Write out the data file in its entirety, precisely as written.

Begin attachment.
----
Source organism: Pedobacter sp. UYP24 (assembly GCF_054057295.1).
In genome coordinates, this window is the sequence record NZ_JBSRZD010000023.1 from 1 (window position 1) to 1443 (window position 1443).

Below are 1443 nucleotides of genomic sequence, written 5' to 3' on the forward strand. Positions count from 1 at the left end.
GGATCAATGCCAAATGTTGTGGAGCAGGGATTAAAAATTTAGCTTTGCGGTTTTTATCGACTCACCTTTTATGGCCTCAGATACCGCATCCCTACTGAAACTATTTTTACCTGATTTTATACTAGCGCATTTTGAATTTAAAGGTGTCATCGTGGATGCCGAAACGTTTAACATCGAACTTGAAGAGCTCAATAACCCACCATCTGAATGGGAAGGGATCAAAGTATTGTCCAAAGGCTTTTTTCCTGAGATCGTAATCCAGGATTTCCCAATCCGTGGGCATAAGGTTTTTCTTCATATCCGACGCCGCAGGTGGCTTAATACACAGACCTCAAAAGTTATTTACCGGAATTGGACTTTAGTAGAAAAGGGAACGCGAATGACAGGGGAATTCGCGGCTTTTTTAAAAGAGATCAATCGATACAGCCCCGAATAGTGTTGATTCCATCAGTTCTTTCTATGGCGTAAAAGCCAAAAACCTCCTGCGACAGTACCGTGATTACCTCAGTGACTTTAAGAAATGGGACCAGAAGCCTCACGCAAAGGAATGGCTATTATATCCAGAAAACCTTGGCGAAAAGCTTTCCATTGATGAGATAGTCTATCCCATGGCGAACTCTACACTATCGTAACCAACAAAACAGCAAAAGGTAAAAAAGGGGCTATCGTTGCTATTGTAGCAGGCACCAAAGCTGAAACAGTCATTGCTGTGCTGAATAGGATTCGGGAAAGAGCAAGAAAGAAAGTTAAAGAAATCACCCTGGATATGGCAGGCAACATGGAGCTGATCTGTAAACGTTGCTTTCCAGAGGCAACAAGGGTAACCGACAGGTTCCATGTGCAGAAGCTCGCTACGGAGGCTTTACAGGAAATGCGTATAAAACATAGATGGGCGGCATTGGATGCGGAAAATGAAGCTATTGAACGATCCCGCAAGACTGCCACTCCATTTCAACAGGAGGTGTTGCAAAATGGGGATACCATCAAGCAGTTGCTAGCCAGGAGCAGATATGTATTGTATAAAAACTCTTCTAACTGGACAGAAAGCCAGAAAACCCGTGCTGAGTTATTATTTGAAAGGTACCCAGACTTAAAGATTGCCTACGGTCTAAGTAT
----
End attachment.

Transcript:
Source organism: Pedobacter sp. UYP24 (assembly GCF_054057295.1).
In genome coordinates, this window is the sequence record NZ_JBSRZD010000023.1 from 1 (window position 1) to 1443 (window position 1443).

Below are 1443 nucleotides of genomic sequence, written 5' to 3' on the forward strand. Positions count from 1 at the left end.
GGATCAATGCCAAATGTTGTGGAGCAGGGATTAAAAATTTAGCTTTGCGGTTTTTATCGACTCACCTTTTATGGCCTCAGATACCGCATCCCTACTGAAACTATTTTTACCTGATTTTATACTAGCGCATTTTGAATTTAAAGGTGTCATCGTGGATGCCGAAACGTTTAACATCGAACTTGAAGAGCTCAATAACCCACCATCTGAATGGGAAGGGATCAAAGTATTGTCCAAAGGCTTTTTTCCTGAGATCGTAATCCAGGATTTCCCAATCCGTGGGCATAAGGTTTTTCTTCATATCCGACGCCGCAGGTGGCTTAATACACAGACCTCAAAAGTTATTTACCGGAATTGGACTTTAGTAGAAAAGGGAACGCGAATGACAGGGGAATTCGCGGCTTTTTTAAAAGAGATCAATCGATACAGCCCCGAATAGTGTTGATTCCATCAGTTCTTTCTATGGCGTAAAAGCCAAAAACCTCCTGCGACAGTACCGTGATTACCTCAGTGACTTTAAGAAATGGGACCAGAAGCCTCACGCAAAGGAATGGCTATTATATCCAGAAAACCTTGGCGAAAAGCTTTCCATTGATGAGATAGTCTATCCCATGGCGAACTCTACACTATCGTAACCAACAAAACAGCAAAAGGTAAAAAAGGGGCTATCGTTGCTATTGTAGCAGGCACCAAAGCTGAAACAGTCATTGCTGTGCTGAATAGGATTCGGGAAAGAGCAAGAAAGAAAGTTAAAGAAATCACCCTGGATATGGCAGGCAACATGGAGCTGATCTGTAAACGTTGCTTTCCAGAGGCAACAAGGGTAACCGACAGGTTCCATGTGCAGAAGCTCGCTACGGAGGCTTTACAGGAAATGCGTATAAAACATAGATGGGCGGCATTGGATGCGGAAAATGAAGCTATTGAACGATCCCGCAAGACTGCCACTCCATTTCAACAGGAGGTGTTGCAAAATGGGGATACCATCAAGCAGTTGCTAGCCAGGAGCAGATATGTATTGTATAAAAACTCTTCTAACTGGACAGAAAGCCAGAAAACCCGTGCTGAGTTATTATTTGAAAGGTACCCAGACTTAAAGATTGCCTACGGTCTAAGTAT